I thought this was a telling development, and one that archivists will certainly need to navigate sooner rather than later. Digital video is becoming the preferred method of recording the 21st-century family events and history that social scientists and historians will want to study. Are we ready for it? Do we have the means to store, manage, and provide access to this new ubiquitous media? This again points to the necessity for even local historical societies (often the recipients of this type of family material) to have access to digital repository systems. Technology aside, I wondered how we would manage to catalog this in a way that makes it discoverable.

Then I thought that maybe it isn’t the potential problem that it could be. I mean, the digital video comes complete with a time stamp (Month, Day, Year, Hour, Minute, Second), lots of other metadata (duration, camera, settings) and most importantly, geographic location. And, if we have any kind of luck, we will have some sort of donor information that will give us at least some indication of the creator. That’s a darn sight more metadata than the vast majority of analog prints in most archives ever have.

So, is it fair to say that digital video has replaced the snapshot as the family history recording medium of choice? If not now, then soon, I think. I also think it IS fair to say that video will provide historians with a snapshot of life in the first half of the 21st century.

The Quick Start Guide to Becoming a Professional Archivist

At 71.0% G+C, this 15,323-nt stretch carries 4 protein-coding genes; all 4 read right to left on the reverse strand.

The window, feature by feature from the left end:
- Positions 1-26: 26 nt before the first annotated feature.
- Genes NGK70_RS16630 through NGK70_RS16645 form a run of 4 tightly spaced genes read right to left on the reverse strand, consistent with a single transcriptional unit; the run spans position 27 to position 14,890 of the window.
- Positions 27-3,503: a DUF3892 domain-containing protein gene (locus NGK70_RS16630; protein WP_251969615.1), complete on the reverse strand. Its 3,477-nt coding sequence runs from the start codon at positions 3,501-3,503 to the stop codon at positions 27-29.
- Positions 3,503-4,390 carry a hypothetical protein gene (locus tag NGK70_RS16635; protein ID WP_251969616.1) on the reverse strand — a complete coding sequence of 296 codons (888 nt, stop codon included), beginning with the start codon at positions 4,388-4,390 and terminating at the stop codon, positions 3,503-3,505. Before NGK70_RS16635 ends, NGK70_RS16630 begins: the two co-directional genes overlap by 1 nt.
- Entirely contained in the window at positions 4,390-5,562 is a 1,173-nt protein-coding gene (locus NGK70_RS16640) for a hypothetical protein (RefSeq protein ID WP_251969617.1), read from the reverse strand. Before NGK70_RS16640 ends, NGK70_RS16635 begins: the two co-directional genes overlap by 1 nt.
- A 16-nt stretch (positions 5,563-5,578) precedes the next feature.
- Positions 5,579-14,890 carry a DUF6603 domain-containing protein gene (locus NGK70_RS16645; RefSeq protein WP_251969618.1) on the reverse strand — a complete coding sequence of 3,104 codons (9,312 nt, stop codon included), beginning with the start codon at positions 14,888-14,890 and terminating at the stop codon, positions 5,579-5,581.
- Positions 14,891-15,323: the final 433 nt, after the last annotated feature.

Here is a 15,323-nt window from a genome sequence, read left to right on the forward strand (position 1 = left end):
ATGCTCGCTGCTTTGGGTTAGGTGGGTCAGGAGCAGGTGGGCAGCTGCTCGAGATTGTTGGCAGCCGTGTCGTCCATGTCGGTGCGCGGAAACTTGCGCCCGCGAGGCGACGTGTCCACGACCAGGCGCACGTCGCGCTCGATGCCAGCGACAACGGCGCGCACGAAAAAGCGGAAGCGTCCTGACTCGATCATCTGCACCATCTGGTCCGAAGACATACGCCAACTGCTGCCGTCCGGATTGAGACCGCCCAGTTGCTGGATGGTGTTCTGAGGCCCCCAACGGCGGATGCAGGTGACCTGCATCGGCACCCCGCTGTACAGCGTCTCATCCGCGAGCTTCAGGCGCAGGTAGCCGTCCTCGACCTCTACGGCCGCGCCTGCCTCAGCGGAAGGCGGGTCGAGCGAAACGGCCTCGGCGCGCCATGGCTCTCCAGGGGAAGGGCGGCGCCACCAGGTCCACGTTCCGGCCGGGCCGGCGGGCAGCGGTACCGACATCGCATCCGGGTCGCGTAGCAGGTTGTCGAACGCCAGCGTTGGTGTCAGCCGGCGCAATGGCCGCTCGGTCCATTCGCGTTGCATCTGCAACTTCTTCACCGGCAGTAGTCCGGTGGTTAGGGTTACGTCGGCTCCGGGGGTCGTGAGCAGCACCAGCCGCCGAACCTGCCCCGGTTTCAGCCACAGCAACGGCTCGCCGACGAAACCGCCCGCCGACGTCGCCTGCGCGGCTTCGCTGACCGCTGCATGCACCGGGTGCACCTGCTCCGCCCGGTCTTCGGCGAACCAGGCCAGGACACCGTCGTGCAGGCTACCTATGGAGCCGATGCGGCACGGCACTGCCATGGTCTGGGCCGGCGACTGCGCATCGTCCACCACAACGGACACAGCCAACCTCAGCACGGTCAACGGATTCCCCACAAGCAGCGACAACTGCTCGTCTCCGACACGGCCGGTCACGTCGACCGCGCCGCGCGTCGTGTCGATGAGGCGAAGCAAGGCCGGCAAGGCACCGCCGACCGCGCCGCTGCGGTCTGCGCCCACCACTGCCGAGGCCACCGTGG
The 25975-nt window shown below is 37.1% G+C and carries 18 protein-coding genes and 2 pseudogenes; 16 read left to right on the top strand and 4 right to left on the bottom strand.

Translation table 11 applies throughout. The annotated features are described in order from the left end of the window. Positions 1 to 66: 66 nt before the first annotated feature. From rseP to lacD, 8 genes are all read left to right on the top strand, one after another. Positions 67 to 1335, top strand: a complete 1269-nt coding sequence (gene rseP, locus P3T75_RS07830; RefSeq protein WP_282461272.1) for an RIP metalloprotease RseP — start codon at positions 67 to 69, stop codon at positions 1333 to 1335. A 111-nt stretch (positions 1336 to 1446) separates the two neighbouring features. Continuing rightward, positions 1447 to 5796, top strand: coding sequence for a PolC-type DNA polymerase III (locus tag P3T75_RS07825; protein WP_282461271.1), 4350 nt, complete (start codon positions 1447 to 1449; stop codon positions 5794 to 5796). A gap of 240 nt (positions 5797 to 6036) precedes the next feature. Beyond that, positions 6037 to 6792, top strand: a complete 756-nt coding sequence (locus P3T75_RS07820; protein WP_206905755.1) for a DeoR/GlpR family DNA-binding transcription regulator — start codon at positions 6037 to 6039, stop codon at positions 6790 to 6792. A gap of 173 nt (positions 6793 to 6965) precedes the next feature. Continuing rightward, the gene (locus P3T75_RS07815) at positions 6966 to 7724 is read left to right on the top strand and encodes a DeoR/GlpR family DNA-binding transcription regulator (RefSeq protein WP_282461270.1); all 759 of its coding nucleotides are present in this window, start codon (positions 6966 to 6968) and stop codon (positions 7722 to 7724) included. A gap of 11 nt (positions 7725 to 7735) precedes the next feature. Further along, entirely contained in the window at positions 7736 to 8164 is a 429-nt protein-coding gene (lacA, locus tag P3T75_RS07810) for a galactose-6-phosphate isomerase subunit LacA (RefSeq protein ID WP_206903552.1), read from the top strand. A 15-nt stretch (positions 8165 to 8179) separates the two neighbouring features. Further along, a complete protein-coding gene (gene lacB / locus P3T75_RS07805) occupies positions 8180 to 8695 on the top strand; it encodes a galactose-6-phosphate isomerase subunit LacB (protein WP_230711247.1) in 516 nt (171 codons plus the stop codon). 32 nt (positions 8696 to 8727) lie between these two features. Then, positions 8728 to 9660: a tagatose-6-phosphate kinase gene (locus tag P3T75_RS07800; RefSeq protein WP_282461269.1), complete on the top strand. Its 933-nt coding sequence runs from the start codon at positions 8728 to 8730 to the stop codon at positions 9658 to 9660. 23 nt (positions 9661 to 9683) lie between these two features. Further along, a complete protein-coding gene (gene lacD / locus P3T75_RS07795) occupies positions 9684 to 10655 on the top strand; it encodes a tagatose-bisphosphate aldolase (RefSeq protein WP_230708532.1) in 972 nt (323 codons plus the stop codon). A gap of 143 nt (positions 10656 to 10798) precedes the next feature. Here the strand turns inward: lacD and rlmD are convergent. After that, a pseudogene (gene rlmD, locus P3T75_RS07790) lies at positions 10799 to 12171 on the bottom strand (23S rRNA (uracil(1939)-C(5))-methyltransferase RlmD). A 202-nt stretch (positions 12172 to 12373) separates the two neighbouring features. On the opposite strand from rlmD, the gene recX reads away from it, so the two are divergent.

When we were first developing a productivity-based  processing workflow system for the Digital Collections and Archives at Tufts University, we had a whiteboard on which we wrote motivational phrases that reminded us of the things that were important for us to remember. These guiding principles were later codified into what we called the “Quickstart Guide to Becoming a Professional Archivist.”   It had two sections, one on archival principles and one on attitudes about processing. We used the Quickstart Guide as a introductory and training tool for new staff members.

The Guide introduced concepts like “lumpers vs. splitters” and “ruthless efficiency and dogged persistence.” as ideas related to archival processing as well as asking more philosophical questions about the role of the archivist in creating knowledge.

Back then the Quickstart Guide was mostly focused on processing paper records. As time went on and I began to use the Quickstart Guide as a teaching tool, I realized that in the born digital age, processing had changed significantly and that the old Guide was a bit out of touch. For example, the original Guide emphasized that good archival description proceeded from the General to the Specific and moved down that continuum as time and resources allowed. Quantum Archival theory turns that idea on its head, and says that good archival description focuses on specifics first and moves to generalities as time allows.

So I went back and revised it for the digital world. The result is the Quick Start Guide 2.1.

The Quick Start Guide, 2.1

The key change was to emphasize that “management is not access.” That is, the way we manage our collections is not necessarily (or even desirably) the way we want users to access our collections. The ability to separate management from access is one of the key values of digitized and born digital archival content.

The Quick Start Guide remains a central statement of what I consider to be “good” archival attitudes. It is the first thing I teach in my classes.